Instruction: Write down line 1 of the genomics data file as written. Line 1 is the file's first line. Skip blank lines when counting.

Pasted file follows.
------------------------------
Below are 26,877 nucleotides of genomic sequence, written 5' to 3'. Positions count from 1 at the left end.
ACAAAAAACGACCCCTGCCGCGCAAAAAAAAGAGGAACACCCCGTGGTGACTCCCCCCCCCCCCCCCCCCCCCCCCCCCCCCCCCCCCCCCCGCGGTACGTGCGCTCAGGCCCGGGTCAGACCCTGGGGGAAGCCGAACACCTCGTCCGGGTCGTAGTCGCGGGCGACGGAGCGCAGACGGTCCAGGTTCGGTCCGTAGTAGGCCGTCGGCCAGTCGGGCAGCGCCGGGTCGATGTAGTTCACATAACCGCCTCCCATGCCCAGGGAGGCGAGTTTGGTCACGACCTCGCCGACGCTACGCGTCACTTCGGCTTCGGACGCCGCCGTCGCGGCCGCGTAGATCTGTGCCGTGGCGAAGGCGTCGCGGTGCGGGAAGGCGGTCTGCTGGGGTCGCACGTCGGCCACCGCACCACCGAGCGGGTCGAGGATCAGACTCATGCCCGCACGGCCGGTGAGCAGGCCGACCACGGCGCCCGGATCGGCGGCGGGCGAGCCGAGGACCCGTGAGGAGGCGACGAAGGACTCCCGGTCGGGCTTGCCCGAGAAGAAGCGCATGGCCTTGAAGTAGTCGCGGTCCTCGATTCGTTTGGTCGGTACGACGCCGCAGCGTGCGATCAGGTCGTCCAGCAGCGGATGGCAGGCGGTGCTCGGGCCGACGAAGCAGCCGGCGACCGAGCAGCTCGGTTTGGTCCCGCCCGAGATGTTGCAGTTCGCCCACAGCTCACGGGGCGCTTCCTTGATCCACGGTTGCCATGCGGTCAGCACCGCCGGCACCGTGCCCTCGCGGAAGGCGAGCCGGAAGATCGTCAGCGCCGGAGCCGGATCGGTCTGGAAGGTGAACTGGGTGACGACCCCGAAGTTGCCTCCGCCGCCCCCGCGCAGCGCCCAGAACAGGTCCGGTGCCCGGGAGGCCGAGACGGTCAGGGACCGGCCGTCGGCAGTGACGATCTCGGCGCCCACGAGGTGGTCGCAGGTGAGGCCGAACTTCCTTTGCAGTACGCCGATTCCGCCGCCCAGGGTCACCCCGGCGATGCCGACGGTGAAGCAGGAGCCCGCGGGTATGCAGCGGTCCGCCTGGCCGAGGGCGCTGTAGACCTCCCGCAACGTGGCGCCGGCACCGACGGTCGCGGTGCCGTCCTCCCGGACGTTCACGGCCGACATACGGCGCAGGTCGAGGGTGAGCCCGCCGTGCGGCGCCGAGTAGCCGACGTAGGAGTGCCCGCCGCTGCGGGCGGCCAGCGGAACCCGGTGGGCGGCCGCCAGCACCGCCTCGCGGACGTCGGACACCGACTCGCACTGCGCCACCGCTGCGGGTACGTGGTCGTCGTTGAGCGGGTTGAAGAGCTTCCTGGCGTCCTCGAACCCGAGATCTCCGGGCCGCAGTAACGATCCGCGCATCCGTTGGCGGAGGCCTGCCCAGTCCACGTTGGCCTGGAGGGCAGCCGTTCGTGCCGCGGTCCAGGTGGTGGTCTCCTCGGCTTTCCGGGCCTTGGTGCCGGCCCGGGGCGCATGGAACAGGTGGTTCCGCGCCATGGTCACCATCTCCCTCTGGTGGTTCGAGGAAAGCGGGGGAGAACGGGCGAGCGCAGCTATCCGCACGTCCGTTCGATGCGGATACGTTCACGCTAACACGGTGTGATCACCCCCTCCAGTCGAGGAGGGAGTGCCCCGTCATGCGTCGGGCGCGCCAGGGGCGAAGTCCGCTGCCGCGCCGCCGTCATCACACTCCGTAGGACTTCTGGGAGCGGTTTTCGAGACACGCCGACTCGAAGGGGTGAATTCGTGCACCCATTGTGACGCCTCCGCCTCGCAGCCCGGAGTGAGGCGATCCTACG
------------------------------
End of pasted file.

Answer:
Below are 26,877 nucleotides of genomic sequence, written 5' to 3'. Positions count from 1 at the left end.